Title page for ETD etd-12182008-225503

Type of Document Master's Thesis
Author Roa, Julio Alberto
Author's Email Address julioroa@vt.edu
URN etd-12182008-225503
Title Evaluation of International Friction Index and High-Friction Surfaces
Degree Master of Engineering
Department Civil Engineering
Advisory Committee
Advisor Name Title
Flintsch, Gerardo W. Committee Chair
Trani, Antonio A. Committee Member
Wang, Linbing Committee Member
  • high-friction surface
  • harmonization
  • International Friction Index
  • testing devices.
  • safety
Date of Defense 2008-12-05
Availability unrestricted
State highway agencies have an obligation to provide users with optimal surface conditions under various weather conditions throughout the year. A satisfactory pavement surface should exhibit good friction and texture depth to reduce roadway highway accidents. This is why friction is starting to receive increased attention in the pavement management process.

There have been numerous research efforts by different countries and agencies to better understand the behavior of different friction testing devices and the influence of texture, speed, and other external conditions on their measurements.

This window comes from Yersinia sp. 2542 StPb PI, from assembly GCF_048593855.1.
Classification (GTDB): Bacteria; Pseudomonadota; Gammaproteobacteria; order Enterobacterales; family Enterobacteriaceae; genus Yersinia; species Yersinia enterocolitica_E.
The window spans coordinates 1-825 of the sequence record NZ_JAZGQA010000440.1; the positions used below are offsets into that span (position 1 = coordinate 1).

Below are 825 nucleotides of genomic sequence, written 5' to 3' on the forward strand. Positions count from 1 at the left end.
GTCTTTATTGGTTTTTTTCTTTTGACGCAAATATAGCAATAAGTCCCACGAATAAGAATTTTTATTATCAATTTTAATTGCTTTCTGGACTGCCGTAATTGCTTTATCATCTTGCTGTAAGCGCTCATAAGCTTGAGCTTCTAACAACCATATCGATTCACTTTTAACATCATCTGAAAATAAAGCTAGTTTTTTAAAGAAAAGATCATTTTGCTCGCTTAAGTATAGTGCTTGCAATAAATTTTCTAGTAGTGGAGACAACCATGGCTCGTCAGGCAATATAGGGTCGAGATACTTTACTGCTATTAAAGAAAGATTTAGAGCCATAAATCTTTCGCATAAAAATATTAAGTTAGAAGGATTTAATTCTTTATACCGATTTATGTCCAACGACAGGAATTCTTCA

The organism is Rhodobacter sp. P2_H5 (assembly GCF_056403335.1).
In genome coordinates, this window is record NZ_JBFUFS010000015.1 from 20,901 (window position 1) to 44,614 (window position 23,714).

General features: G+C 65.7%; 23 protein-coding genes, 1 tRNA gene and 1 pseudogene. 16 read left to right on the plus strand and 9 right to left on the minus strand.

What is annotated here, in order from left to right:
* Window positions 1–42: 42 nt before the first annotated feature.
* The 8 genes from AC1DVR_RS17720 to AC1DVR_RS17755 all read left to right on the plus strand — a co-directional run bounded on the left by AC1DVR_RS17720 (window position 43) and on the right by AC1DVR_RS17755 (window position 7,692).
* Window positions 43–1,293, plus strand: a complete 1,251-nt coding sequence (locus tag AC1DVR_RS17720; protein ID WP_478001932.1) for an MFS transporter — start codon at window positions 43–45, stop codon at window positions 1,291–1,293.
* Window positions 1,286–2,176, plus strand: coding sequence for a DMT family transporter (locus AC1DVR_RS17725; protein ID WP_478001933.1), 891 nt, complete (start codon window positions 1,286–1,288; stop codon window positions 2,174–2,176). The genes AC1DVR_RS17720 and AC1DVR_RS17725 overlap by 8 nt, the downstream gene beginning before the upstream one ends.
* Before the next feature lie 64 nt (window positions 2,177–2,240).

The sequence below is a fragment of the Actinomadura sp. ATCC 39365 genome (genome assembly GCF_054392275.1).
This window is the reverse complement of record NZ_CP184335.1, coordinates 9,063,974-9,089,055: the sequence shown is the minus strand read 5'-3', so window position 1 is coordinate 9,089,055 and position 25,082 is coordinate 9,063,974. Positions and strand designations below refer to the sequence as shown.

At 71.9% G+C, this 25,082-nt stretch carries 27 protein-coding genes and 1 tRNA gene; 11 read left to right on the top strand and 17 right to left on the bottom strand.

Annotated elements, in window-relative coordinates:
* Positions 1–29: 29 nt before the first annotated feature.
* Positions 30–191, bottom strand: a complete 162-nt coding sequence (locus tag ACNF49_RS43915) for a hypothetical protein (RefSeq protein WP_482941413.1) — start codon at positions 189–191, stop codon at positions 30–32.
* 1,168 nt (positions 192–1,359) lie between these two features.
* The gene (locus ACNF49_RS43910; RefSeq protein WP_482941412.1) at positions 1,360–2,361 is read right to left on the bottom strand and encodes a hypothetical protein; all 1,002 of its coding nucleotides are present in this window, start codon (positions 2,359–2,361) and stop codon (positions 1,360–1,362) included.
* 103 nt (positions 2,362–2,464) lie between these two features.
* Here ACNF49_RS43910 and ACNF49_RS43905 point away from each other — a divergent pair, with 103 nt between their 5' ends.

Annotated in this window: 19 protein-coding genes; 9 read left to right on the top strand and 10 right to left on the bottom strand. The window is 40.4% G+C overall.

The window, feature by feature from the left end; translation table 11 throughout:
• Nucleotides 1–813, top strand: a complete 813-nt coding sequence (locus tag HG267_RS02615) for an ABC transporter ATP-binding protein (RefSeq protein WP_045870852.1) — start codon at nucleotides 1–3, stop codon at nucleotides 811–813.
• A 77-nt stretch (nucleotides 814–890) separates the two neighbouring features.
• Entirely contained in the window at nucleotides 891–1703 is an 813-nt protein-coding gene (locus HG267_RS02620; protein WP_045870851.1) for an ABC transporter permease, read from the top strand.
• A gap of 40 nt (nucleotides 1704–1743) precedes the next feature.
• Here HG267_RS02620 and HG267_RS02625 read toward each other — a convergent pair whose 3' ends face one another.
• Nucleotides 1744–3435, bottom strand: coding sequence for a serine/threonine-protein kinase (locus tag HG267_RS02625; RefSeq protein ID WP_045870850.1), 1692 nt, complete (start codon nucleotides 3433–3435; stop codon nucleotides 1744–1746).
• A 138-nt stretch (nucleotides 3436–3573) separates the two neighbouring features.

The first part of this thesis presents a research effort to compare and harmonize texture and skid resistance measurements taken with various devices on 24 pavement sections with a wide range of textures. Measurements were compared and the International Friction Index (IFI) calculated following PIARC and ASTM steps.

The results revealed discrepancies in the IFI values calculated for the different devices, suggesting that the coefficients A, B, and C proposed by PIARC may need to be adjusted for each device considered before the IFI can be implemented by the surface properties consortium participating agencies. In this research the A, B, and C coefficients were then recalculated, and the predicted values of friction using these revised coefficients are presented. The coefficients developed were also used to obtain IFI values for high-friction surfaces (HFS).

It has been found that under different conditions, different parameters and coefficients will result. It is strongly recommended equipment comparison experiments (like the NASA and Smart Road programs) continue to better determine the coefficients necessary for harmonization.

HFS have emerged as viable high-friction pavement alternatives that mitigate the consequences of driver error, poor geometric alignment of the roadway, and insufficient friction at the tire-pavement interaction, especially during wet weather. This thesis presents a study of the HFS available in the U.S. market and their performance (friction and texture) in different applications, under different weather conditions, and in various locations. This thesis also presents the results of the benefit-cost analysis for the studied HFS.

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